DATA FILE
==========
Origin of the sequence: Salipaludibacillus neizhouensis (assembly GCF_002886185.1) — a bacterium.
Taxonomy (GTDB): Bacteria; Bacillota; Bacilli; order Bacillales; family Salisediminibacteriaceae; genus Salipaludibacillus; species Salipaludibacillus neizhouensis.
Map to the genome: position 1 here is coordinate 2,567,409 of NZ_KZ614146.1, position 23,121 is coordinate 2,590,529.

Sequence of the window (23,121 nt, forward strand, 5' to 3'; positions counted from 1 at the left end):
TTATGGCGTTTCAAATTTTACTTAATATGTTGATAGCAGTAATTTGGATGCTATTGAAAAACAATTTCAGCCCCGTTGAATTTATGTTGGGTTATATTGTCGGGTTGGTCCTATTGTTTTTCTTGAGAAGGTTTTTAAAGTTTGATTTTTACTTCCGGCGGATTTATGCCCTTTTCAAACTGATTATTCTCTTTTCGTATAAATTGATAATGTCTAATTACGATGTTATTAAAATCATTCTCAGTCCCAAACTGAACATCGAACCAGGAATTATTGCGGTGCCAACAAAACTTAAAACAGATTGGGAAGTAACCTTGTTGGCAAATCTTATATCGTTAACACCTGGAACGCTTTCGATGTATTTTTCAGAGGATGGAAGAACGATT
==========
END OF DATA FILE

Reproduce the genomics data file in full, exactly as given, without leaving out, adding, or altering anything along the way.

Origin of the sequence: Salipaludibacillus neizhouensis (assembly GCF_002886185.1) — a bacterium.
Taxonomy (GTDB): Bacteria; Bacillota; Bacilli; order Bacillales; family Salisediminibacteriaceae; genus Salipaludibacillus; species Salipaludibacillus neizhouensis.
Map to the genome: position 1 here is coordinate 2,567,409 of NZ_KZ614146.1, position 23,121 is coordinate 2,590,529.

Sequence of the window (23,121 nt, forward strand, 5' to 3'; positions counted from 1 at the left end):
TTATGGCGTTTCAAATTTTACTTAATATGTTGATAGCAGTAATTTGGATGCTATTGAAAAACAATTTCAGCCCCGTTGAATTTATGTTGGGTTATATTGTCGGGTTGGTCCTATTGTTTTTCTTGAGAAGGTTTTTAAAGTTTGATTTTTACTTCCGGCGGATTTATGCCCTTTTCAAACTGATTATTCTCTTTTCGTATAAATTGATAATGTCTAATTACGATGTTATTAAAATCATTCTCAGTCCCAAACTGAACATCGAACCAGGAATTATTGCGGTGCCAACAAAACTTAAAACAGATTGGGAAGTAACCTTGTTGGCAAATCTTATATCGTTAACACCTGGAACGCTTTCGATGTATTTTTCAGAGGATGGAAGAACGATT